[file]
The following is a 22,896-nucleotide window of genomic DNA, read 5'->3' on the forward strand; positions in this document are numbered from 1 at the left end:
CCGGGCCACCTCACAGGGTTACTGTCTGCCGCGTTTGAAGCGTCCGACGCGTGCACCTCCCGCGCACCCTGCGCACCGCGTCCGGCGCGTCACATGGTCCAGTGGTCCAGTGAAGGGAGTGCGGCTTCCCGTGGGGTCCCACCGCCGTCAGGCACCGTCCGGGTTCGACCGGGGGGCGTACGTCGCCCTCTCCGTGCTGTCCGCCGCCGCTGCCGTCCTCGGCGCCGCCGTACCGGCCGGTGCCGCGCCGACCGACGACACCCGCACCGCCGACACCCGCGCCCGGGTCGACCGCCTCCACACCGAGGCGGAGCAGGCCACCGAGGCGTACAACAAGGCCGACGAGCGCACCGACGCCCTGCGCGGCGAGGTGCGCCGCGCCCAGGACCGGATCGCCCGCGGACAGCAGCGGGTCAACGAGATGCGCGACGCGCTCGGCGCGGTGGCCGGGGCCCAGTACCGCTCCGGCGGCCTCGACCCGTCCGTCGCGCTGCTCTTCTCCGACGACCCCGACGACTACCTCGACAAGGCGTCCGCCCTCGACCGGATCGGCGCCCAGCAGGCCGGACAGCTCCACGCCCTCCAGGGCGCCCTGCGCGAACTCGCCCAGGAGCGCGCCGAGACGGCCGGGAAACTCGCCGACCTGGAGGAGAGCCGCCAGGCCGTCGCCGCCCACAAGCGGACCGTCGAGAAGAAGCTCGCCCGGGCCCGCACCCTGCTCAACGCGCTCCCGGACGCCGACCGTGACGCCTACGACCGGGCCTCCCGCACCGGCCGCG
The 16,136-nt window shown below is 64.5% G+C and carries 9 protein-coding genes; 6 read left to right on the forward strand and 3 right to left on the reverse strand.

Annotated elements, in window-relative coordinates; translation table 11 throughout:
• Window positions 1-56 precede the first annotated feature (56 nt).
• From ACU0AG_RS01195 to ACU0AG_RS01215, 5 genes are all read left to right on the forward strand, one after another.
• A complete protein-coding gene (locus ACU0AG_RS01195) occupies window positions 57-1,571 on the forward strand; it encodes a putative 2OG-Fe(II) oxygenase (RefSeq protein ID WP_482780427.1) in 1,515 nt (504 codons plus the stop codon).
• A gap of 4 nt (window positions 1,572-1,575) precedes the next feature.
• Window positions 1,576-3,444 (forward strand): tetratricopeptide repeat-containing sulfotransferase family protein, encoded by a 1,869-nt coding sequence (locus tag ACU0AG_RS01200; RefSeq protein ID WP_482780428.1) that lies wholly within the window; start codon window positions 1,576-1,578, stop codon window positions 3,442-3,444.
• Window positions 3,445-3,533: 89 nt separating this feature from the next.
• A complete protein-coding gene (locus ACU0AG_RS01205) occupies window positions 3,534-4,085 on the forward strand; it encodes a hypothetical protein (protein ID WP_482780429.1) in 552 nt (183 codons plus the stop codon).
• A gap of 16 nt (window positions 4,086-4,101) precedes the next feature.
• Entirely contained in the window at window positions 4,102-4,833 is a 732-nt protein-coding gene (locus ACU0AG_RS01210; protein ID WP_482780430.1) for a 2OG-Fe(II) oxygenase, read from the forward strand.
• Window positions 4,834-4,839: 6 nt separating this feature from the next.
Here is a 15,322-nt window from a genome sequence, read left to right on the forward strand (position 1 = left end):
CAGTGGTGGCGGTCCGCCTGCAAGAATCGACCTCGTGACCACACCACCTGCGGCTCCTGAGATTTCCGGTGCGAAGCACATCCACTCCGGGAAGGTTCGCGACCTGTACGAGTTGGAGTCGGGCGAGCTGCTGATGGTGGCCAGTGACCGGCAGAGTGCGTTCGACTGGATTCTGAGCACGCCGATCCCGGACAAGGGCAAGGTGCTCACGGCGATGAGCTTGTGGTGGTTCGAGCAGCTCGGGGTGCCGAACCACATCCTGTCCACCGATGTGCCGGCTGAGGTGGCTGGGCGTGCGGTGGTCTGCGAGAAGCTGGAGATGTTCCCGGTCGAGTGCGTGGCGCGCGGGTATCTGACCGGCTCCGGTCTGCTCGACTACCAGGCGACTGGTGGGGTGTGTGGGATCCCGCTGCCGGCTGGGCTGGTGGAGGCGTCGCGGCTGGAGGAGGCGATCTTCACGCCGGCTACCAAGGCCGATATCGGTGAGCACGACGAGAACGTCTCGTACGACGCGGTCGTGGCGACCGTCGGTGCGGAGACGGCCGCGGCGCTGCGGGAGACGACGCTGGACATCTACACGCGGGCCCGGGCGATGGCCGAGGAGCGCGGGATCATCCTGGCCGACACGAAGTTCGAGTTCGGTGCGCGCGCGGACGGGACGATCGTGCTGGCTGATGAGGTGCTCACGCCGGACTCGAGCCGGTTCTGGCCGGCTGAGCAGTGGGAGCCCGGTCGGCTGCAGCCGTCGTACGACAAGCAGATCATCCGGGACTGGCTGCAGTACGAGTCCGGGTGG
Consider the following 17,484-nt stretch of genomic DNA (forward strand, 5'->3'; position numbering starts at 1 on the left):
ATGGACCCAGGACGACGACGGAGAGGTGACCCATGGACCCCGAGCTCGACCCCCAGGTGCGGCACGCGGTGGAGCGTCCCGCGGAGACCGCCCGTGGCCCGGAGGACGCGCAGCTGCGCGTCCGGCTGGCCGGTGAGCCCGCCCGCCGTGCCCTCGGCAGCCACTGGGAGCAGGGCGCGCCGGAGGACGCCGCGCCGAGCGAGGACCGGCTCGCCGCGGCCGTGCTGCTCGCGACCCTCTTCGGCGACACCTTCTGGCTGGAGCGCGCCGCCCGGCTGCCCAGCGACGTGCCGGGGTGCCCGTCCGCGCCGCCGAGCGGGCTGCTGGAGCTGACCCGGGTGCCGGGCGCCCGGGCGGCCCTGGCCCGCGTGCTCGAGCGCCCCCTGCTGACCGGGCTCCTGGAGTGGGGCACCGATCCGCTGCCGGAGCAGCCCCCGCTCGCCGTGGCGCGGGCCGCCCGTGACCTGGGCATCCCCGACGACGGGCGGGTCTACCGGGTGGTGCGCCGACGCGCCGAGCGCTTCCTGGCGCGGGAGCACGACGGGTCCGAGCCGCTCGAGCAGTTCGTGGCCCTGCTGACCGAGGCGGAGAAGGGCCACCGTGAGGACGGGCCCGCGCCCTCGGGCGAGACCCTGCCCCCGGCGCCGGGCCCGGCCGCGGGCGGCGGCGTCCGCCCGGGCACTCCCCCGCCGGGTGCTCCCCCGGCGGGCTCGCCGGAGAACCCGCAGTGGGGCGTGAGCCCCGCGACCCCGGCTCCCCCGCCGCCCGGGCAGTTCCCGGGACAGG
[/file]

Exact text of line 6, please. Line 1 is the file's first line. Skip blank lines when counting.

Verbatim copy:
• From ACU0AG_RS01195 to ACU0AG_RS01215, 5 genes are all read left to right on the forward strand, one after another.